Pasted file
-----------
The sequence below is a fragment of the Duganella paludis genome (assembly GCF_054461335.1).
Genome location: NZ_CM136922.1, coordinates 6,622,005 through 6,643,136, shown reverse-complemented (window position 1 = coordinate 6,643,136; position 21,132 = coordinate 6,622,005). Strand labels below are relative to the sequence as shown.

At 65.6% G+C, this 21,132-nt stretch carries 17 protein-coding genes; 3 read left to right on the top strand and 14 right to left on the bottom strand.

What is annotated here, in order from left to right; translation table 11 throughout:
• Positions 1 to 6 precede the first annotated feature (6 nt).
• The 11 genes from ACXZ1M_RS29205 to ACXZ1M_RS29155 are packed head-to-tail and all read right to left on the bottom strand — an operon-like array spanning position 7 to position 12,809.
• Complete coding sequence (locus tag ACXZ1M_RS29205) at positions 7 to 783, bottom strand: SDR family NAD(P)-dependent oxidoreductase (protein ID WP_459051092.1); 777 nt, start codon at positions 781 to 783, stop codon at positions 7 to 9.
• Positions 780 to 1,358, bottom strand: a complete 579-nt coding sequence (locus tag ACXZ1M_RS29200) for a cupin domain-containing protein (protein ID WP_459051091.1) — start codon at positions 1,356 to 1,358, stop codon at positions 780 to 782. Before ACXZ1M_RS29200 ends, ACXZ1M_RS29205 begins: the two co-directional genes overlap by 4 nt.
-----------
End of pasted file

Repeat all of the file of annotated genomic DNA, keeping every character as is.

The sequence below is a fragment of the Duganella paludis genome (assembly GCF_054461335.1).
Genome location: NZ_CM136922.1, coordinates 6,622,005 through 6,643,136, shown reverse-complemented (window position 1 = coordinate 6,643,136; position 21,132 = coordinate 6,622,005). Strand labels below are relative to the sequence as shown.

At 65.6% G+C, this 21,132-nt stretch carries 17 protein-coding genes; 3 read left to right on the top strand and 14 right to left on the bottom strand.

What is annotated here, in order from left to right; translation table 11 throughout:
• Positions 1 to 6 precede the first annotated feature (6 nt).
• The 11 genes from ACXZ1M_RS29205 to ACXZ1M_RS29155 are packed head-to-tail and all read right to left on the bottom strand — an operon-like array spanning position 7 to position 12,809.
• Complete coding sequence (locus tag ACXZ1M_RS29205) at positions 7 to 783, bottom strand: SDR family NAD(P)-dependent oxidoreductase (protein ID WP_459051092.1); 777 nt, start codon at positions 781 to 783, stop codon at positions 7 to 9.
• Positions 780 to 1,358, bottom strand: a complete 579-nt coding sequence (locus tag ACXZ1M_RS29200) for a cupin domain-containing protein (protein ID WP_459051091.1) — start codon at positions 1,356 to 1,358, stop codon at positions 780 to 782. Before ACXZ1M_RS29200 ends, ACXZ1M_RS29205 begins: the two co-directional genes overlap by 4 nt.